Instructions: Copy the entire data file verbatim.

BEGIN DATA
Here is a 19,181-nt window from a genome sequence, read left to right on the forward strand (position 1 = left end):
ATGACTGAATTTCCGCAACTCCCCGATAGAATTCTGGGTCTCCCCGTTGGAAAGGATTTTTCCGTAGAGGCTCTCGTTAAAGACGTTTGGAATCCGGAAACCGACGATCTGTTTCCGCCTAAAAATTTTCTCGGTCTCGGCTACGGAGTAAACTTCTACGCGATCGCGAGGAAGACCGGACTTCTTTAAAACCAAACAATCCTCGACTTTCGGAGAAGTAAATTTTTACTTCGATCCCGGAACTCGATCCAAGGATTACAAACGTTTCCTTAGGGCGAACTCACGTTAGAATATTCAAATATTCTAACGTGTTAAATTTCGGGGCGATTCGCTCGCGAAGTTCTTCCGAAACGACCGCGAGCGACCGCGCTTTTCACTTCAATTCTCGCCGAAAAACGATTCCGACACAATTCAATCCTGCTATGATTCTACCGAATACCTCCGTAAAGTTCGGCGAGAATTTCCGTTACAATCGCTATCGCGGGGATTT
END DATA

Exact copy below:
Here is a 19,181-nt window from a genome sequence, read left to right on the forward strand (position 1 = left end):
ATGACTGAATTTCCGCAACTCCCCGATAGAATTCTGGGTCTCCCCGTTGGAAAGGATTTTTCCGTAGAGGCTCTCGTTAAAGACGTTTGGAATCCGGAAACCGACGATCTGTTTCCGCCTAAAAATTTTCTCGGTCTCGGCTACGGAGTAAACTTCTACGCGATCGCGAGGAAGACCGGACTTCTTTAAAACCAAACAATCCTCGACTTTCGGAGAAGTAAATTTTTACTTCGATCCCGGAACTCGATCCAAGGATTACAAACGTTTCCTTAGGGCGAACTCACGTTAGAATATTCAAATATTCTAACGTGTTAAATTTCGGGGCGATTCGCTCGCGAAGTTCTTCCGAAACGACCGCGAGCGACCGCGCTTTTCACTTCAATTCTCGCCGAAAAACGATTCCGACACAATTCAATCCTGCTATGATTCTACCGAATACCTCCGTAAAGTTCGGCGAGAATTTCCGTTACAATCGCTATCGCGGGGATTT